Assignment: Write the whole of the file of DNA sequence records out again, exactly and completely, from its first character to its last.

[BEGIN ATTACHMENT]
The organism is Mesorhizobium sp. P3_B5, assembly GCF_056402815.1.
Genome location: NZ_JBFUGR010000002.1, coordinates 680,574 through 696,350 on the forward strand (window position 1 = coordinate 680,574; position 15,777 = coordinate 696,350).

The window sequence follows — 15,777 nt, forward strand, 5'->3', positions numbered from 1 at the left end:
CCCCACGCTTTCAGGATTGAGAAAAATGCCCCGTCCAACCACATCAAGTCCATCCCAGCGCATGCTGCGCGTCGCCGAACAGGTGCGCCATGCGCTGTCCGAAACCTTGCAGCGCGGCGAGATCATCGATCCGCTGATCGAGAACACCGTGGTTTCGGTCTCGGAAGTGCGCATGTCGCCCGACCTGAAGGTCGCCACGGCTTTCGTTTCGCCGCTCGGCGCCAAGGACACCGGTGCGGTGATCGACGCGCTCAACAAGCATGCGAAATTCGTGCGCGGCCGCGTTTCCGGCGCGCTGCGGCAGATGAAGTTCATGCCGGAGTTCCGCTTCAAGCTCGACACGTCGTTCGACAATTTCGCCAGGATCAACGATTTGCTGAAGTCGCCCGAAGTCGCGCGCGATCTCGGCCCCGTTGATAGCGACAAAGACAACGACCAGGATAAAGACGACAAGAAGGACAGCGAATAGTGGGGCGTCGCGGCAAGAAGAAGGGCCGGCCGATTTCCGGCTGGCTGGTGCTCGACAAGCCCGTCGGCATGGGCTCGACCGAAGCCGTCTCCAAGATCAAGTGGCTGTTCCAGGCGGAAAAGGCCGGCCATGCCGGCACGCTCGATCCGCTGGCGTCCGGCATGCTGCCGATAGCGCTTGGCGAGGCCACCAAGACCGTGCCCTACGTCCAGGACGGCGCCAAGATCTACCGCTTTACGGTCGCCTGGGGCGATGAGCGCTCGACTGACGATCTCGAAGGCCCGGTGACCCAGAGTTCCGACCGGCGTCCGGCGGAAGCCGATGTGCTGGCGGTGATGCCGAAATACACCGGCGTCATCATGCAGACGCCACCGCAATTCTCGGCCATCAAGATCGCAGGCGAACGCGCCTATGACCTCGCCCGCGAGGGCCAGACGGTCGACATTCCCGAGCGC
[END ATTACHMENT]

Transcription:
The organism is Mesorhizobium sp. P3_B5, assembly GCF_056402815.1.
Genome location: NZ_JBFUGR010000002.1, coordinates 680,574 through 696,350 on the forward strand (window position 1 = coordinate 680,574; position 15,777 = coordinate 696,350).

The window sequence follows — 15,777 nt, forward strand, 5'->3', positions numbered from 1 at the left end:
CCCCACGCTTTCAGGATTGAGAAAAATGCCCCGTCCAACCACATCAAGTCCATCCCAGCGCATGCTGCGCGTCGCCGAACAGGTGCGCCATGCGCTGTCCGAAACCTTGCAGCGCGGCGAGATCATCGATCCGCTGATCGAGAACACCGTGGTTTCGGTCTCGGAAGTGCGCATGTCGCCCGACCTGAAGGTCGCCACGGCTTTCGTTTCGCCGCTCGGCGCCAAGGACACCGGTGCGGTGATCGACGCGCTCAACAAGCATGCGAAATTCGTGCGCGGCCGCGTTTCCGGCGCGCTGCGGCAGATGAAGTTCATGCCGGAGTTCCGCTTCAAGCTCGACACGTCGTTCGACAATTTCGCCAGGATCAACGATTTGCTGAAGTCGCCCGAAGTCGCGCGCGATCTCGGCCCCGTTGATAGCGACAAAGACAACGACCAGGATAAAGACGACAAGAAGGACAGCGAATAGTGGGGCGTCGCGGCAAGAAGAAGGGCCGGCCGATTTCCGGCTGGCTGGTGCTCGACAAGCCCGTCGGCATGGGCTCGACCGAAGCCGTCTCCAAGATCAAGTGGCTGTTCCAGGCGGAAAAGGCCGGCCATGCCGGCACGCTCGATCCGCTGGCGTCCGGCATGCTGCCGATAGCGCTTGGCGAGGCCACCAAGACCGTGCCCTACGTCCAGGACGGCGCCAAGATCTACCGCTTTACGGTCGCCTGGGGCGATGAGCGCTCGACTGACGATCTCGAAGGCCCGGTGACCCAGAGTTCCGACCGGCGTCCGGCGGAAGCCGATGTGCTGGCGGTGATGCCGAAATACACCGGCGTCATCATGCAGACGCCACCGCAATTCTCGGCCATCAAGATCGCAGGCGAACGCGCCTATGACCTCGCCCGCGAGGGCCAGACGGTCGACATTCCCGAGCGC